Australian spin legend Shane Warne wants the recently retired Mahendra Singh Dhoni to get on with the game and consider being part of his team London Spirit in next year’s The Hundred tournament.
World Cup-winning former India captain Dhoni retired on Saturday, putting endless speculation about his future to rest. Warne said he should give serious consideration The Hundred now.
“I just wonder if I could get him down to the London Spirit next year for The Hundred. I might put out a call to see if he wants to play at Lord’s. I’ll find the money, MS!,” Warne told Skysports.
The Hundred is a 100-balls-per-side tournament of the England and Wales Cricket Board which was scheduled to be launched in June this year but had to be postponed to next year due to the coronavirus pandemic.
Paying glowing tribute to Dhoni, Warne said: “A terrific cricketer. You think back to some of the games that he won for India, off his own back.
“And you think of his captaincy, his leadership, he was a terrific competitor and a wonderful player. He will go down in history as one of the all-time great wicketkeeper-batsmen. He had a calmness about him that was fantastic and he always got the best out of his team, whether it was India, Chennai Super Kings, whoever it was.”
Dhoni is the only captain in the history of the game to win all ICC trophies. Under him, India won the 2007 World Twenty20, the 2010 and 2016 Asia Cups, the 2011 ODI World Cup and the 2013 Champions Trophy.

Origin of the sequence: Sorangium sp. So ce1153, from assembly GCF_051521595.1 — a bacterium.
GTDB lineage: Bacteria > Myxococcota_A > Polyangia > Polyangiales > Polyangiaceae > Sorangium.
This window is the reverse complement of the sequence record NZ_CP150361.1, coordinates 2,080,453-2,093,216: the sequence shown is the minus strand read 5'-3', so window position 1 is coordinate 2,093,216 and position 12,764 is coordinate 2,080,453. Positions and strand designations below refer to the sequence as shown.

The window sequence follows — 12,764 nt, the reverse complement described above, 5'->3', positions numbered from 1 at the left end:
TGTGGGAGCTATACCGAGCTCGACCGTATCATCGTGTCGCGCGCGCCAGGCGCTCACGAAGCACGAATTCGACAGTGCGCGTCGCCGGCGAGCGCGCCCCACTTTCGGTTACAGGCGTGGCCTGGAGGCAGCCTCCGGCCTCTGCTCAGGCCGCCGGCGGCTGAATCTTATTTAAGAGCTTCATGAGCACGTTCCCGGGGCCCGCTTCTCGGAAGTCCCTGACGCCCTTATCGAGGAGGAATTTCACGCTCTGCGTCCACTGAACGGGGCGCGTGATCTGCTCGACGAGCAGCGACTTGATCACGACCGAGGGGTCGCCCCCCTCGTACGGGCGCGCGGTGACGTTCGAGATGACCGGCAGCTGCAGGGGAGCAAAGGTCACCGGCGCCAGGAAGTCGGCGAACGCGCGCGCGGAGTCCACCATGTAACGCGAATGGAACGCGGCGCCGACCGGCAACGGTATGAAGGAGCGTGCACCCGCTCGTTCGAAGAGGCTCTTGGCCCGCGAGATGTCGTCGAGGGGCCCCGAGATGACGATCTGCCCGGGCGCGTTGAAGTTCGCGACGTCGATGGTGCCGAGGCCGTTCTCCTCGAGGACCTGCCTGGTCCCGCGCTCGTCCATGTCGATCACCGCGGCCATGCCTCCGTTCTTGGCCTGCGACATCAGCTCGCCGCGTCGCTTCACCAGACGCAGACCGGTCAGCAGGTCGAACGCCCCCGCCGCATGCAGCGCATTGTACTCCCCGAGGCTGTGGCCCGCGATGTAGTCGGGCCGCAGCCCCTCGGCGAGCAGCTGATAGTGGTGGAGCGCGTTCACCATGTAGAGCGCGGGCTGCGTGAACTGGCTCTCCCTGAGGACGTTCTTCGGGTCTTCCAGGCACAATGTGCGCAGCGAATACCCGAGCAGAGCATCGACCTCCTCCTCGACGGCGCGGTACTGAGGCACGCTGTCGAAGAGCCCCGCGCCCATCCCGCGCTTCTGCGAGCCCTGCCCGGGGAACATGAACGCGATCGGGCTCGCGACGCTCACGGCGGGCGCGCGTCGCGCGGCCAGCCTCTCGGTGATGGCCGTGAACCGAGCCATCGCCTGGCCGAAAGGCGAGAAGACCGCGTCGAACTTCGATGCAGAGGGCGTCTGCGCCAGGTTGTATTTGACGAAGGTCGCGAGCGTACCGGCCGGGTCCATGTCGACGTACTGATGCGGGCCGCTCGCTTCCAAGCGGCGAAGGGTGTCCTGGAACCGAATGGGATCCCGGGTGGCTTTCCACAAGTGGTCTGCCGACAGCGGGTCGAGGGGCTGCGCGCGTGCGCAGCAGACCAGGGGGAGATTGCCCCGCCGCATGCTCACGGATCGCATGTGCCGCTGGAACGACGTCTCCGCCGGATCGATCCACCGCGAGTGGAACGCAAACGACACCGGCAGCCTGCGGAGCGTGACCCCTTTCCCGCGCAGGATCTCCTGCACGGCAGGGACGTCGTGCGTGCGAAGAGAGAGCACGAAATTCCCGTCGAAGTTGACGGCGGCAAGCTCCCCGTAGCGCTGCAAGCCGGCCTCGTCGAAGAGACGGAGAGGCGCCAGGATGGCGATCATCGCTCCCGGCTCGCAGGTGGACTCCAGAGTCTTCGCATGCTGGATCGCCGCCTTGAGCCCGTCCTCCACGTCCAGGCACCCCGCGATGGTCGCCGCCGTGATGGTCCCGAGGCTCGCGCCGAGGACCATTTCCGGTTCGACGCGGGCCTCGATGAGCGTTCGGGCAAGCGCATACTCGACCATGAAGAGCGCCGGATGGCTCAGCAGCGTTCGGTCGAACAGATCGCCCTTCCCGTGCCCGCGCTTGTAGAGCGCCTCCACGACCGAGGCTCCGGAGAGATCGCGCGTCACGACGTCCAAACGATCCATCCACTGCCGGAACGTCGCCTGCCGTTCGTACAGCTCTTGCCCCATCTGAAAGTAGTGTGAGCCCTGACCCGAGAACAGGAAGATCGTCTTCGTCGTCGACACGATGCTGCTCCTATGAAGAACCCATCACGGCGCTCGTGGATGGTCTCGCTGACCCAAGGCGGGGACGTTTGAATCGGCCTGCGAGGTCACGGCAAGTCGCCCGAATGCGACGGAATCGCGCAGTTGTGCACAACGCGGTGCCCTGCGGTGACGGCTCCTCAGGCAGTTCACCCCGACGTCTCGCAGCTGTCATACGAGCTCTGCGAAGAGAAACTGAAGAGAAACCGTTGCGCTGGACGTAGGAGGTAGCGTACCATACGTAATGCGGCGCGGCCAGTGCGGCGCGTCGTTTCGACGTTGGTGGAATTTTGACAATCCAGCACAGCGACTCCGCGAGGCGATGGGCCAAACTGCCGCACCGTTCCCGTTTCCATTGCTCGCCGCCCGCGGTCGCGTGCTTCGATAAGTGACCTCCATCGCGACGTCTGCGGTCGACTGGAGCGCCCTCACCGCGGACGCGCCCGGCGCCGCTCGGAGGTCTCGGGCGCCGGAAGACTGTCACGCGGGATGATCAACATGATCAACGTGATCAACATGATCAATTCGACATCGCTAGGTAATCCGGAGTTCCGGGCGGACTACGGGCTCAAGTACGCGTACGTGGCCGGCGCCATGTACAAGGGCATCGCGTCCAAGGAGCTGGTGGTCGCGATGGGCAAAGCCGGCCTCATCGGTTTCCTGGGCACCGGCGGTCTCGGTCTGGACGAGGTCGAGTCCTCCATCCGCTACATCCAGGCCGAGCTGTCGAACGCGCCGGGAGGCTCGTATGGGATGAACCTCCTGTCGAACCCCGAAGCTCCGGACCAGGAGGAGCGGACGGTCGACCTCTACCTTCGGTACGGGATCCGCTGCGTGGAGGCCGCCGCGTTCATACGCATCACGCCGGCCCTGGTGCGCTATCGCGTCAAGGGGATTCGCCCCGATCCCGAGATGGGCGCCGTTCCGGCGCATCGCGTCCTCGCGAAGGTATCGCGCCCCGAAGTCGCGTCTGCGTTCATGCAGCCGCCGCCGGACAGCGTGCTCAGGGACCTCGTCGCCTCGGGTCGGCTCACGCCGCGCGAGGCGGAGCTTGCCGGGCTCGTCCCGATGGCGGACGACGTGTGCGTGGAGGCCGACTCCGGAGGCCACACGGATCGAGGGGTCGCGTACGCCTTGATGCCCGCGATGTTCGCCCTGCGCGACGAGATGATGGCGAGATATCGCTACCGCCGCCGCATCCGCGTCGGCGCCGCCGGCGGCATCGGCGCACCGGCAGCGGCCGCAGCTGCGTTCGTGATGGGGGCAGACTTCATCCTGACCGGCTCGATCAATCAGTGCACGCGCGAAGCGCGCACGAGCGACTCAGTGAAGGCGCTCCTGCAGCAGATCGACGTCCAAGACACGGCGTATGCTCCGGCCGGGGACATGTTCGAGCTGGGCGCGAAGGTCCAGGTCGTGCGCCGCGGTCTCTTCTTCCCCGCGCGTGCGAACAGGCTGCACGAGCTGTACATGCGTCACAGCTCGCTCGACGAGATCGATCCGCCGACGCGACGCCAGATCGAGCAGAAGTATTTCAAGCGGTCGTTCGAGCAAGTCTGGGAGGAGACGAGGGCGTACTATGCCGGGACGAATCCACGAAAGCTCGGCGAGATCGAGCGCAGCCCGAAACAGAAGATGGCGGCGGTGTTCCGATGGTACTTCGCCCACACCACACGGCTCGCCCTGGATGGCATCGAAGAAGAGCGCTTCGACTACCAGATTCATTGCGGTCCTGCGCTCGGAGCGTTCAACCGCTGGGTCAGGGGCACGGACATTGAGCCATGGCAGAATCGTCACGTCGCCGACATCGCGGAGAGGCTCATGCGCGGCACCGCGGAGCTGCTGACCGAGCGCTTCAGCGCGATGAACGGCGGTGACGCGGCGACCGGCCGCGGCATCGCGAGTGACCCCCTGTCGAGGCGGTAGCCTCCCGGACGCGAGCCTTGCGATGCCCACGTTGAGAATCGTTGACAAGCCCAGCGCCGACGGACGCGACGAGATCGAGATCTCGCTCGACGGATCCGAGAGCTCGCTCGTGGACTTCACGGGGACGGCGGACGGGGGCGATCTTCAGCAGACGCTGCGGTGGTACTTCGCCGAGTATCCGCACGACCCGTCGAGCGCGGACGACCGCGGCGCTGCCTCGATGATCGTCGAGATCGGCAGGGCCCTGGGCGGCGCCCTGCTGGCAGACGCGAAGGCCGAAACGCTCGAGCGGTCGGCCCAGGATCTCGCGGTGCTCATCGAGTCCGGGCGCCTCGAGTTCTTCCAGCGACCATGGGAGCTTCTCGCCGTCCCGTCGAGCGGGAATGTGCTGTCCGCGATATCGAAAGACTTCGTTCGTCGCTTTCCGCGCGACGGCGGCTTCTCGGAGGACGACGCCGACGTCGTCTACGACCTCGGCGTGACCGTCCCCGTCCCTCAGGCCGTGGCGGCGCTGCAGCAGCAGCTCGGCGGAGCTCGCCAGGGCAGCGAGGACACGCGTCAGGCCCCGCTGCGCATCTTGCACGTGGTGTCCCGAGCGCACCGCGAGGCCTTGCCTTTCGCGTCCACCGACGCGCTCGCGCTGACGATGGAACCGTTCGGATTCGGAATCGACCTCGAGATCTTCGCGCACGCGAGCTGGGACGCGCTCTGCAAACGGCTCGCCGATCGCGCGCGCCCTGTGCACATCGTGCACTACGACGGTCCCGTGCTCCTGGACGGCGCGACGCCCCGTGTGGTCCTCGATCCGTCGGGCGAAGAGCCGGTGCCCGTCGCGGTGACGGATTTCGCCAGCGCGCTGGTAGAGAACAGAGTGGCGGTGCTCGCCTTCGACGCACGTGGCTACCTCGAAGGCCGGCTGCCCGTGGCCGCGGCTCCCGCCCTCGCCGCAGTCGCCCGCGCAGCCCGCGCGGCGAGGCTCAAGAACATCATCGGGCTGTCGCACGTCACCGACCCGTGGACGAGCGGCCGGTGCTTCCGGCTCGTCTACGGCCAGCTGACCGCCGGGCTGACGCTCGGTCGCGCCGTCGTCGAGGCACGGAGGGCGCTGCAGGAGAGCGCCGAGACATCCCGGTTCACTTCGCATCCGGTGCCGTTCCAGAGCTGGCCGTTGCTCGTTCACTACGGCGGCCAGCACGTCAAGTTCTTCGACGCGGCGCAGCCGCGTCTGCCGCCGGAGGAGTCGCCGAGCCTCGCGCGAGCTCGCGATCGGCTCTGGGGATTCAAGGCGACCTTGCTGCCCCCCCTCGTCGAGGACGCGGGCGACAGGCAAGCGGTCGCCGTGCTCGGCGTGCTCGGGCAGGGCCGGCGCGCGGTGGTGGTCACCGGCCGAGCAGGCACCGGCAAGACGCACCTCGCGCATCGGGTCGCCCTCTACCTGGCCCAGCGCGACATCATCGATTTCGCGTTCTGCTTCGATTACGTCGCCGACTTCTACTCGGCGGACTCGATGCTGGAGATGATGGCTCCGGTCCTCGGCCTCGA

Former England captain Naseer Hussain and Michael Atherton also paid tribute to Dhoni, describing him the “best white-ball captain” and a “great finisher”
“And also a cool, calm customer under pressure; a great finisher of a game, the game wasn’’t won until you got Dhoni out,” Hussain said.
“I would remember the hitting of that six at the Wankhede Stadium to win that World Cup in 2011. What a fabulous player he was,” added Atherton.
Dhoni, who last played for India during the 2019 World Cup, has scored more than 17,000 international runs in 538 appearances. The 39-year-old wicketkeeper-batsman also won three IPL trophies with the Chennai Super Kings.
Former Pakistan captain and pace legend Wasim Akram lauded his widely-appreciated cool temperament.
“I saw him when he started his cricketing career, his first tour to Pakistan (in 2006), he became a mega hit because of his long hair, his batting - he got runs on that tour (a maiden Test hundred),” he said.
“As a skipper, I always thought he was very calm, no matter the situation. And when you’’re calm as a captain, you make right decisions. If you panic, the whole team panics and Dhoni wasn’’t one of them.”
“He was a treat to watch, as long as he was not playing against Pakistan,” Akram quipped.